2pm and 8pm have also been shown to give reasonable results. Be aware, though, that the timing will vary with every different target group. Only testing different schedules will give you the most accurate data.
Also bear in mind that 10am in your timezone could be 3am or 11pm for some of your contacts. Try to find out which timezone they’re in and build your schedule based on this.
Some tools, such as MailChimp and HubSpot, can fetch the recipient’s timezone for you and send campaigns at a specific time in their timezone.
Q.18: Can someone else proofread it?
If you have a bit more time, it’s always better to get a second opinion on your grammar and copy, for a very simple reason:
Our brains tend to subconsciously ignore even the most obvious errors simply because we made them in the first place.
You may read your email five times and miss something that your colleague will spot right away. It happens even to experienced writers.
If possible, ask a colleague to look at your text before it’s sent. If no one qualifies, consider even some online services for that.
3 2-days checklist
As was the case before, follow all the steps we mentioned above. Try to also incorporate a few more things into your future campaigns.
Q.19: Are you bcc’ing when you shouldn’t?
We talked earlier about bcc’ing, right? But do you need to bcc people in the first place? Not necessarily.
Many clients will make it clear to recipients that they’re just one of the bcc’ed contacts. This may be fine if you’re doing research on vacuum cleaners. It won’t be if it’s a sales outreach.
(you don’t want to receive an offer like this)
When sending regular cold emails, you may want to use one of the dedicated tools for cold emailing.
Q.20: Are you tracking what happens to your emails?
Tracking how people interact with your emails can give you invaluable insights into your campaigns. And it’s the best way to improve your future emails.
Nearly every tools for sending emails gives you a set of advanced analytics for tracking opens, clicks and others.
If you’re not tracking your emails, start doing that right away.
Also check the stats from your last campaign(s) before sending the next one. What resonated well? Was the button clicked frequently or was it ignored? Which subject line worked best?
Use all this data to improve the next campaign.
Q.21: Are you A/B testing?
Speaking of testing – have you done some A/B testing yet? A/B testing emails is about testing different subject lines, Calls-to-Action, or formats.
When done properly, it can provide tons of valuable data that you can then use to enhance the next email you send.
Some email service providers (ESPs) offer A/B testing as one of their functions.
Q.22: Will your email be delivered?
Email servers discard tons of emails, suspecting them of being spammy or malicious. It could happen to legitimate ones like yours too.
You can improve your chances by sending from a reputable email provider and to valid contacts. Authentications such as SPF, DKIM and DMARC also play a significant role.
Finally, there are a lot of factors related to content – legitimate links, lack of spammy titles, and sending relevant emails to the relevant segments.
Q.23: Have you done enough to avoid spam filters?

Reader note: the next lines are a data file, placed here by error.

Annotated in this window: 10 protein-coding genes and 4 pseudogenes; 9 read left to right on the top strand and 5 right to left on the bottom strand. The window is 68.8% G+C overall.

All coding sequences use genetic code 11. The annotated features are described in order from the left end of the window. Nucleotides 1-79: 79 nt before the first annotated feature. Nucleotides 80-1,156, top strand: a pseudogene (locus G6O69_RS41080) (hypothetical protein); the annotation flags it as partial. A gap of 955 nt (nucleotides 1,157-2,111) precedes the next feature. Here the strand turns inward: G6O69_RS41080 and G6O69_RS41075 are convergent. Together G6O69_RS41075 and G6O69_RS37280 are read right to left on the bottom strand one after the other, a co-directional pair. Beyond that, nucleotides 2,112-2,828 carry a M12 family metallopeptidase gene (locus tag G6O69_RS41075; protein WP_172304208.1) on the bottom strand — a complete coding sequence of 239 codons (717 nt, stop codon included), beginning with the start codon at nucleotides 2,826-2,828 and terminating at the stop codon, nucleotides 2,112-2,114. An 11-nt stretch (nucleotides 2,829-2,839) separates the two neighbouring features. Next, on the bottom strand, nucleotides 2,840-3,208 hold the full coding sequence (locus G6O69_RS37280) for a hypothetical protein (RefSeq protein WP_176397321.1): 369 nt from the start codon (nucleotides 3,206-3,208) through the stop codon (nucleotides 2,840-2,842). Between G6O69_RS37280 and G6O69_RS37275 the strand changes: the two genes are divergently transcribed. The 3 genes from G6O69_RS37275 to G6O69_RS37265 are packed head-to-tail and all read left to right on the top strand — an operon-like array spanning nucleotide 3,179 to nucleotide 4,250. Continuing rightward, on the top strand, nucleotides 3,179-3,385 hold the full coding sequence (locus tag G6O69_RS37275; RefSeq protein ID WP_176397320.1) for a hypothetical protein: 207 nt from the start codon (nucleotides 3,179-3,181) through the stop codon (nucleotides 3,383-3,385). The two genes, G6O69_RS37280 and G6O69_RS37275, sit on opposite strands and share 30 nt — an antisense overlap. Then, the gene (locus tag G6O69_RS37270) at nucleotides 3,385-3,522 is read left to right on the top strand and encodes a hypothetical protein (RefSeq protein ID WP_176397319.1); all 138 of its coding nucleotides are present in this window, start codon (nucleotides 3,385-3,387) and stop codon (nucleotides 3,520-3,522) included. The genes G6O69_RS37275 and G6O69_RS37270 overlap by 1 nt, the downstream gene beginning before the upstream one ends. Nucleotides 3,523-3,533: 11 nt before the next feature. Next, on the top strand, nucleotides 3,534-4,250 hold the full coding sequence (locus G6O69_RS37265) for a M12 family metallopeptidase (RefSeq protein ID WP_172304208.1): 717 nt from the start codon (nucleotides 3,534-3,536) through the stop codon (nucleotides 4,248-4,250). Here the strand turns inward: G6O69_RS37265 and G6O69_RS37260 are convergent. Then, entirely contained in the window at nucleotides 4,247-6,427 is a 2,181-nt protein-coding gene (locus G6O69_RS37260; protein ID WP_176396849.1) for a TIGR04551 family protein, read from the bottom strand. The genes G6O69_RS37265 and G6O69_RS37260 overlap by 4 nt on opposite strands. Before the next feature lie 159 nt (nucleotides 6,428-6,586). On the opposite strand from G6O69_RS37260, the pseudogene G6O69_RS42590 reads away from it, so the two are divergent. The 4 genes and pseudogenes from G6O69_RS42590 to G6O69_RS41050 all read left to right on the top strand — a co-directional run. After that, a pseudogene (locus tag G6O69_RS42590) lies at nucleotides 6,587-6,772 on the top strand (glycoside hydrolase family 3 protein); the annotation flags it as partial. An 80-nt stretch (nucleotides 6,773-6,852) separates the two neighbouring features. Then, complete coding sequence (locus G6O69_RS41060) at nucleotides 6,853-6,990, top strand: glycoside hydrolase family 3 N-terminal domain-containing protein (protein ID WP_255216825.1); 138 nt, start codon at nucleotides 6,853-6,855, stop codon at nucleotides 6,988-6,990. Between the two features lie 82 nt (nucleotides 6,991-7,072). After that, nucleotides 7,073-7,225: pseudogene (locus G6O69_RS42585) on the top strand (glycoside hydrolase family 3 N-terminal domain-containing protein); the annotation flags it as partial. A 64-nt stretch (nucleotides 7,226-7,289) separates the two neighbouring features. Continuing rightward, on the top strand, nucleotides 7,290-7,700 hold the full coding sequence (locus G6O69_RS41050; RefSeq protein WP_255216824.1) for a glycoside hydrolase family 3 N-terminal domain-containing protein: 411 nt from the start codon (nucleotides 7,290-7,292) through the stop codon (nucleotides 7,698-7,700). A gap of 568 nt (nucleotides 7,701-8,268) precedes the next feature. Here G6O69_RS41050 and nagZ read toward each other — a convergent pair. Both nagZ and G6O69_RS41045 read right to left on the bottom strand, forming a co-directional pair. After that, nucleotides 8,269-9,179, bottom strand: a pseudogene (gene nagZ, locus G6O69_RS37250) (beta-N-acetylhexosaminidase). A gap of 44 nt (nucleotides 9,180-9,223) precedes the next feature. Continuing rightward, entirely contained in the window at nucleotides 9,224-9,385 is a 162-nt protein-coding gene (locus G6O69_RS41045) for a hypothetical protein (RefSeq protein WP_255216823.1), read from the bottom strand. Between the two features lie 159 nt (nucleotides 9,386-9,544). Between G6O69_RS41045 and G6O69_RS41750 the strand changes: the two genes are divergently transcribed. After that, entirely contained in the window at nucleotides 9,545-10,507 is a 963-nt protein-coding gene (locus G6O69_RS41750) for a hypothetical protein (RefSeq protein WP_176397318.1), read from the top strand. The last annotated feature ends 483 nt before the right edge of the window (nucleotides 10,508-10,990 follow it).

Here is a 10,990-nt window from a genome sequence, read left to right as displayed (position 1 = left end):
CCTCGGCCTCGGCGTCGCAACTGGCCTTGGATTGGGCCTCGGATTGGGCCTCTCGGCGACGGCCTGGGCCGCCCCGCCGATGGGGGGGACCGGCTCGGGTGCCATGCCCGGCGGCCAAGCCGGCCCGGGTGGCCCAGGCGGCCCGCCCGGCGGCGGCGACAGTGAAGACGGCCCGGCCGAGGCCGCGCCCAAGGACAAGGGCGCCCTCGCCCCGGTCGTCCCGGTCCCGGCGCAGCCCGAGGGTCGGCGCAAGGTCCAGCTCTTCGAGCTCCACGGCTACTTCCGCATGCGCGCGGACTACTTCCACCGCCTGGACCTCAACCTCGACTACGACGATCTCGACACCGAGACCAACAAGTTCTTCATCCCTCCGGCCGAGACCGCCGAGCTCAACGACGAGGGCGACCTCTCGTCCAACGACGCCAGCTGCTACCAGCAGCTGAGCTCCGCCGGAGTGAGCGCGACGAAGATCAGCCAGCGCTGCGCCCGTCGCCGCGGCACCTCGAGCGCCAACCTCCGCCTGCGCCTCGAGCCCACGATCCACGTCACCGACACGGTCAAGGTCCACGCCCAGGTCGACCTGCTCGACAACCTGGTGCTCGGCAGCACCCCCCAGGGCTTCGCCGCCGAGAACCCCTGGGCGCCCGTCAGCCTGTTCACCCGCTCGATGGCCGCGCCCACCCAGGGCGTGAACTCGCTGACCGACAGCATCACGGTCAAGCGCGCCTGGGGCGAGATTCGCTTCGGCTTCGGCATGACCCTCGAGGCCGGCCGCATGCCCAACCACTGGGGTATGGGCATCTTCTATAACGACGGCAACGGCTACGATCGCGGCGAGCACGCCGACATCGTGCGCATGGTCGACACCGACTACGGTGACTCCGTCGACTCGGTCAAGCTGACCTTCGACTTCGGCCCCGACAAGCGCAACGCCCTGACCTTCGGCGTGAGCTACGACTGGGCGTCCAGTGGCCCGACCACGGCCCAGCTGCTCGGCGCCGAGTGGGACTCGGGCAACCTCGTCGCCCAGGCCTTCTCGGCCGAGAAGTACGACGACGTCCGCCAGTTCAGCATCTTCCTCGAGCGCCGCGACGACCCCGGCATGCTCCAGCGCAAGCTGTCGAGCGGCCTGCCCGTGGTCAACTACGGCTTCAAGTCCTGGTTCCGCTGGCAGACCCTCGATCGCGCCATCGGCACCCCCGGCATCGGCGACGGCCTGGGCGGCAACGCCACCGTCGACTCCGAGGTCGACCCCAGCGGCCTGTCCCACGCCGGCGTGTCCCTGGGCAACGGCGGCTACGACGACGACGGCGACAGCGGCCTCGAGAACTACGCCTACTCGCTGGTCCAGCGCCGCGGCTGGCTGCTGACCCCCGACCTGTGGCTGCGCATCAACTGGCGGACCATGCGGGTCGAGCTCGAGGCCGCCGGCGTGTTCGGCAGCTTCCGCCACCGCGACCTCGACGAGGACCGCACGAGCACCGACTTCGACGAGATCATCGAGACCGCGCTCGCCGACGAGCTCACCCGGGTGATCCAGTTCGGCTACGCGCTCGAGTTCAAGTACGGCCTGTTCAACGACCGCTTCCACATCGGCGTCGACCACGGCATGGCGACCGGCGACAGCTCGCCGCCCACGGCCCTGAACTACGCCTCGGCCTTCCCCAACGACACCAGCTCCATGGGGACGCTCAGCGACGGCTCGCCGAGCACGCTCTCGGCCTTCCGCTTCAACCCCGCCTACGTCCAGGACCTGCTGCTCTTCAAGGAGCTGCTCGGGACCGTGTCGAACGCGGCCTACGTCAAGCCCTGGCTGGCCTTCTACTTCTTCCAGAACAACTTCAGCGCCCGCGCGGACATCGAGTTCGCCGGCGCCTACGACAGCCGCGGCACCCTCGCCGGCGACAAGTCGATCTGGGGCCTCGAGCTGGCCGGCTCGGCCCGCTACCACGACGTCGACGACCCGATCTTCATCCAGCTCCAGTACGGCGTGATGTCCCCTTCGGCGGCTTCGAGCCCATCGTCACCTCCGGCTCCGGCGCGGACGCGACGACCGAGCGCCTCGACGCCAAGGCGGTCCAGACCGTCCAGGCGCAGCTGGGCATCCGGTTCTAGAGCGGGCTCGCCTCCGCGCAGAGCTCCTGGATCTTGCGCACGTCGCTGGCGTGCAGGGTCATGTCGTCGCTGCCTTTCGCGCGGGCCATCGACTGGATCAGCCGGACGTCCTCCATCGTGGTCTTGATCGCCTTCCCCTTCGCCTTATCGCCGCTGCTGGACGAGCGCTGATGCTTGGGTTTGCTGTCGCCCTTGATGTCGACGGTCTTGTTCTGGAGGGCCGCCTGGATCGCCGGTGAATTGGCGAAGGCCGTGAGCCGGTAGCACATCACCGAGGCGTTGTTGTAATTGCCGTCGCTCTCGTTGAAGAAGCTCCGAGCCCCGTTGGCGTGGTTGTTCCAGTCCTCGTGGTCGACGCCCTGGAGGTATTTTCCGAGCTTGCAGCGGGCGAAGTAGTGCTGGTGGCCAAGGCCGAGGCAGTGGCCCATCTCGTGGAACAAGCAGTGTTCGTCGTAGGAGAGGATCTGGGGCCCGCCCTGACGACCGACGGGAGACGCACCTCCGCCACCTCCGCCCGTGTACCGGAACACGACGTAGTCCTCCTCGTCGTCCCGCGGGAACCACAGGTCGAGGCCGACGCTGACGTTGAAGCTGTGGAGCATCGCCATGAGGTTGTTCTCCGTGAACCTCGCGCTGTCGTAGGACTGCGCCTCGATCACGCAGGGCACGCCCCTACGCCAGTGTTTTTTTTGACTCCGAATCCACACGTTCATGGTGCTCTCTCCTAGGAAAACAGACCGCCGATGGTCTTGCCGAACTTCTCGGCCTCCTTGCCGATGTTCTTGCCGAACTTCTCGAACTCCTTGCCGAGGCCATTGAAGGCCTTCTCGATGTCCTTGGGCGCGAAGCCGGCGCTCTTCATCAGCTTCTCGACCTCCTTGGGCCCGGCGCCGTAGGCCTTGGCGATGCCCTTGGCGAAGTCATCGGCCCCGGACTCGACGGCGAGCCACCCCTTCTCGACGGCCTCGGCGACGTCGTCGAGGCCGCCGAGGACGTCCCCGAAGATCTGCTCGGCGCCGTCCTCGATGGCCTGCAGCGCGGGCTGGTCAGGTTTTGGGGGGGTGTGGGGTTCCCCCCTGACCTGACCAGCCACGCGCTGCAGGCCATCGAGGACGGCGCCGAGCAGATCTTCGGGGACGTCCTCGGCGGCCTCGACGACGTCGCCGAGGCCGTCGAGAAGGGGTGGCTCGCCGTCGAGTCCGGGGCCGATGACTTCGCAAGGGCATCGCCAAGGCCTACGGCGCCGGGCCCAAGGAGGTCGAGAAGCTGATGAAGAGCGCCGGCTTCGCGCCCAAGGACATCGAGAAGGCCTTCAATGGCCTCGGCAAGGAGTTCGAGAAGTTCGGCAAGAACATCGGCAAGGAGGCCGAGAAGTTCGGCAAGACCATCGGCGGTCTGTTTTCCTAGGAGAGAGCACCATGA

Even if an email gets delivered, it may not necessarily end up in an inbox. It can go into a spam folder instead, never to be seen again.
This can be due to poorly written copy, too many images, or links to fishy services. Spam reports from the previous campaigns can also play their part.
How do you control all of these? There are a number of tools for checking how your email will perform in the recipient’s inbox. Each will not only give a score, but offer plenty of tips for improvement.
Some of the most popular tools are Mail-tester, Spamcheck by Postmark, and SendForensics.
(Here’s a sample report from GlockApps showing the likely placement of your email when sent with different providers. These things matter as well.)
Q.24: Is the image-to-text ratio right?
One of the factors that spam filters look at is the image-to-text ratio. This represents the proportion between the number of images and the amount of text in the content.
As a rule of thumb, at least 60% of the body of your email should contain text and up to 40% should contain images.
Not following these guidelines won’t automatically lead to your email getting discarded, but it might have a slight impact on its deliverability.
Not a major one, though. Sometimes it’s fine to send more images, especially if most of your recipients are on mobile.
Q.25: Have you optimized for plain text?
We talked earlier about how many email clients won’t display images by default. Even worse, some won’t render HTML at all, making your email hardly readable.
And some people just prefer to receive plain text emails.
That’s why many companies compose both Plain Text and HTML versions of their emails to improve the accessibility.
Plain text copy can often be found under the “View in browser” link on top of each email.
As you can see, improving emails is far from a quick process. Research a bit more and you’ll stumble upon dozens of other valuable tips.
In reality, the task is never done. The more emails you send, the more data and more ideas you’ll have for improving your next campaign.
If you work on it diligently, it will yield results quickly. Whether that means better sales, higher user retention, or more people at your next conference, you’ll know it was worth the effort.
Best of luck and until the next time!